Take part in a research study
The COVID-19 outbreak is already having a large impact on young people’s mental health. In order to provide the best advice for young people and those who support young people the UK needs research into how changes as a result of COVID-19 are affecting mental health and how different activities and behaviours have an impact on mental health.
Please consider taking part in one or more of the research studies below, to help build the research evidence we need to effectively support young people’s mental health both during the current lockdown and in the future.
Young people age 13-17
What are your experiences of ‘social distancing’ and having to stay at home during the Covid-19 pandemic?
Researchers at University College London would like to talk to young people aged 13-17 years old about your experiences of social distancing and self-isolation during the covid-19 pandemic and how this has made you feel. The interview will take place with a researcher over the phone or on a video call (depending on what you would prefer) and should last around 45 minutes. If you would like to find out more, or if you would like to take part, then please contact Lou Baxter directly: firstname.lastname@example.org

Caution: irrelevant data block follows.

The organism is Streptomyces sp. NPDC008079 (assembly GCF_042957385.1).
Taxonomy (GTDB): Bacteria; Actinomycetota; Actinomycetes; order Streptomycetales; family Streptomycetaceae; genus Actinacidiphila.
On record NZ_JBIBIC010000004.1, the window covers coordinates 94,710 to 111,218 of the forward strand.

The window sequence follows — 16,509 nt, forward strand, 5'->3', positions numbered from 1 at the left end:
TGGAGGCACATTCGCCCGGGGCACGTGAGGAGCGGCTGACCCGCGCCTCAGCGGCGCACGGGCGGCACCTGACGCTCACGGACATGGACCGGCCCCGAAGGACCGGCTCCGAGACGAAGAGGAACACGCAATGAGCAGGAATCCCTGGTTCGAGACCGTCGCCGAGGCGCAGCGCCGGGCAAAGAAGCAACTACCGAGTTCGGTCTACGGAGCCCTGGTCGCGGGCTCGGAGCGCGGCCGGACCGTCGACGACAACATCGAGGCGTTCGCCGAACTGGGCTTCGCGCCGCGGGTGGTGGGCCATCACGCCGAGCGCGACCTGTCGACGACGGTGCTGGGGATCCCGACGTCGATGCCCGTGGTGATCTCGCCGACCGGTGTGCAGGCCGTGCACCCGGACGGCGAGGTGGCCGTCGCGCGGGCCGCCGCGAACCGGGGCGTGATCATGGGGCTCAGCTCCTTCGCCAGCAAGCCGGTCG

Young people age 18+
University College London is running a study into the psychological and social effects of Covid-19 in the UK.
Across the UK people are facing significant challenges in the face of COVID-19 and the lockdown – please share your experiences so that we ensure your concerns are heard.
Each week the results are being used to understand the effects of the virus and social distancing measures on mental health and loneliness in the UK, and to inform government advice and decision-making.
Participation involves answering a 10-minute online survey now and then answering a shorter follow-up survey once a week whilst social isolation measures are in place.
Neuroscientists from University College London have developed a new app, Brain Explorer, which explores the link between brain development and mental health. UCL’s leading neuroscientists test brain functions and gather research using games for everyone to play. This ‘citizen science’ project enables everybody to become a researcher and to learn about how the brain works.